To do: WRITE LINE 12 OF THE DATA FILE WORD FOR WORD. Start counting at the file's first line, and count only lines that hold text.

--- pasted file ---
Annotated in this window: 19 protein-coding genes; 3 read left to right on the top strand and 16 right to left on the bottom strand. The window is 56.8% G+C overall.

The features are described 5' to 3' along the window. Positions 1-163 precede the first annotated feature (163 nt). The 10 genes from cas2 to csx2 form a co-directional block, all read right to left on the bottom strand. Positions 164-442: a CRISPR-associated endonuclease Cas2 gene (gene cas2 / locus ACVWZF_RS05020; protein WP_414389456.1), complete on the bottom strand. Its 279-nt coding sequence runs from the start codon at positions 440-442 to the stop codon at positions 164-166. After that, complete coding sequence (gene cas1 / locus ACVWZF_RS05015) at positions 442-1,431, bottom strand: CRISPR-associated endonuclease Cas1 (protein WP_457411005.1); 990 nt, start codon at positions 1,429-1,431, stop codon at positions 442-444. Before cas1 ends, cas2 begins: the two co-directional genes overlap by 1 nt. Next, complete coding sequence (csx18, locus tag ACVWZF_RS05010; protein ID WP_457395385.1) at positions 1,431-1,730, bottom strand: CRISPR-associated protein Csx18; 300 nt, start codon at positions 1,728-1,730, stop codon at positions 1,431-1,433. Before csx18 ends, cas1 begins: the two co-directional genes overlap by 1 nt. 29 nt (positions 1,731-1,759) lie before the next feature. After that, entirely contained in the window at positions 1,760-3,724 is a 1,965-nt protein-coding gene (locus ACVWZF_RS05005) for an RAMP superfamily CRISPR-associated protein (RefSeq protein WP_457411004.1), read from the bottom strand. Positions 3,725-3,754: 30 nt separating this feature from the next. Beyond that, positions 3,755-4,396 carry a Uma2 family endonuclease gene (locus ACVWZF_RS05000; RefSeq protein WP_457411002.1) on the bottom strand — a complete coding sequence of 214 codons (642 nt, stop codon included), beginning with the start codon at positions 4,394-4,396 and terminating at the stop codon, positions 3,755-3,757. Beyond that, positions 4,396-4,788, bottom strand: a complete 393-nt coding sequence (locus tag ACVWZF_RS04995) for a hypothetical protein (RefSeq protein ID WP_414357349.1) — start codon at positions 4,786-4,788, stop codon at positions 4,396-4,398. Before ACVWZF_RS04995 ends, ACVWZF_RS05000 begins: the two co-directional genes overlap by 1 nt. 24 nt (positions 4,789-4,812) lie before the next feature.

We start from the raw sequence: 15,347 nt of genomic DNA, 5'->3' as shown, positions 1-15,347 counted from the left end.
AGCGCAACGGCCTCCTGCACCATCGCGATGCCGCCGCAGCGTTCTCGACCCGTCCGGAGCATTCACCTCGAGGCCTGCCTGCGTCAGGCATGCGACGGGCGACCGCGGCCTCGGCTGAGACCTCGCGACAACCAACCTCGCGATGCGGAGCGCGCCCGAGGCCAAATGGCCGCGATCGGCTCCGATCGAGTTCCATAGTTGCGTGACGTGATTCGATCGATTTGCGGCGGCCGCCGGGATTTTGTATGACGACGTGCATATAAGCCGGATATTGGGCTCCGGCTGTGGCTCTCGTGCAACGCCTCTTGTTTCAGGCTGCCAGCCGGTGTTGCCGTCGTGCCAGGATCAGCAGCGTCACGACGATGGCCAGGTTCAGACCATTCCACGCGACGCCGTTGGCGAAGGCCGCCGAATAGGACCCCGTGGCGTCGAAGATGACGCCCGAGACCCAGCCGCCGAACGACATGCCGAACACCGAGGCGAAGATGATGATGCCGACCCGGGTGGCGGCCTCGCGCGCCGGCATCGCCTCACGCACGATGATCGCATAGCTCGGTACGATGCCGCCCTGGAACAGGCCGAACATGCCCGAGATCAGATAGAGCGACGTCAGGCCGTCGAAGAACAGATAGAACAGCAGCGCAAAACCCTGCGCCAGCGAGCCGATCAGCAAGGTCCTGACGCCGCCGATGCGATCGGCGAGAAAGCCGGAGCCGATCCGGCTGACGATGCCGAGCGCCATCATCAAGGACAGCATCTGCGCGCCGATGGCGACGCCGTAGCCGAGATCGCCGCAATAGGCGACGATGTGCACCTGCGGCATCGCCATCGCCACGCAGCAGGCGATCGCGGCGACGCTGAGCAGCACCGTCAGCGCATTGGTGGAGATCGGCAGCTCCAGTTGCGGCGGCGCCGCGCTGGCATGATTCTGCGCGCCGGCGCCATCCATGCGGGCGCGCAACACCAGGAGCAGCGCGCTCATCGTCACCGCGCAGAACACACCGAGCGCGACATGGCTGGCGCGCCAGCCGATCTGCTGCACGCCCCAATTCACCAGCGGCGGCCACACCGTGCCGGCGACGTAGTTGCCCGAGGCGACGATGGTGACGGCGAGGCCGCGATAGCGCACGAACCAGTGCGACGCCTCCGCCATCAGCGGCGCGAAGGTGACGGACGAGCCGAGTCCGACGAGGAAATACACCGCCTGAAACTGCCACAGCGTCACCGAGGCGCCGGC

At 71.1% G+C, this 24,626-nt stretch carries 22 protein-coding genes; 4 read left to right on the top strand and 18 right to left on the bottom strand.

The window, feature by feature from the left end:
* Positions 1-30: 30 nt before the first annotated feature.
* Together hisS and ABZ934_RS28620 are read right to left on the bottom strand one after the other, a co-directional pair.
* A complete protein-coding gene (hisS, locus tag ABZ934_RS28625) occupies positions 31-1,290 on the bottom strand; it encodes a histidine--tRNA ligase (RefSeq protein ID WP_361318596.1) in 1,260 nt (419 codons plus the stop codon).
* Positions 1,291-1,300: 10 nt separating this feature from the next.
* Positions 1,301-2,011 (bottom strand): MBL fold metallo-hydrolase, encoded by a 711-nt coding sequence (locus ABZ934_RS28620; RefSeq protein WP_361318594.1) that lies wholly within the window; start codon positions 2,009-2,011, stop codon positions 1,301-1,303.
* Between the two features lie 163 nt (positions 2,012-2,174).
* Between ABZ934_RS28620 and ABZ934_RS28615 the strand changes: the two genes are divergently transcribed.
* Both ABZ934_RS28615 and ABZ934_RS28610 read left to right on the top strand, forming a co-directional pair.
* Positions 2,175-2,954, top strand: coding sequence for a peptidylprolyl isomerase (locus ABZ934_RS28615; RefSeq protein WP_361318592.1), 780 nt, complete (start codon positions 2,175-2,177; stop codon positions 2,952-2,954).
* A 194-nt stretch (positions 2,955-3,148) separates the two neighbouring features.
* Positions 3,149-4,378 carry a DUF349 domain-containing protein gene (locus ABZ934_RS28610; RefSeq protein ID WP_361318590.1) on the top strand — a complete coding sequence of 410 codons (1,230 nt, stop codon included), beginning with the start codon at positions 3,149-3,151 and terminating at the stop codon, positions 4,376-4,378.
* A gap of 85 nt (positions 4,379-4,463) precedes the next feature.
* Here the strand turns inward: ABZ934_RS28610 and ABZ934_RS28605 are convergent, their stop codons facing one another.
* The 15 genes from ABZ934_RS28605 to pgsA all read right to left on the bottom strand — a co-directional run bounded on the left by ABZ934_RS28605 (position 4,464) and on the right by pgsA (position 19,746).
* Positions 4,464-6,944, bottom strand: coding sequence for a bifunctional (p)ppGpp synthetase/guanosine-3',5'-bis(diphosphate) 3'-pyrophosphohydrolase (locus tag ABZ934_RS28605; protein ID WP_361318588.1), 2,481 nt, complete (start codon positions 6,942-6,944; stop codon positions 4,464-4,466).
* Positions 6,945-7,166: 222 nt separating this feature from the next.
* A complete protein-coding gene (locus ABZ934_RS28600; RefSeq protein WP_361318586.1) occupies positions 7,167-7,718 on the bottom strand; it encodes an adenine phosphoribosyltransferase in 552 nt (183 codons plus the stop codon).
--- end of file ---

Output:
* Between the two features lie 163 nt (positions 2,012-2,174).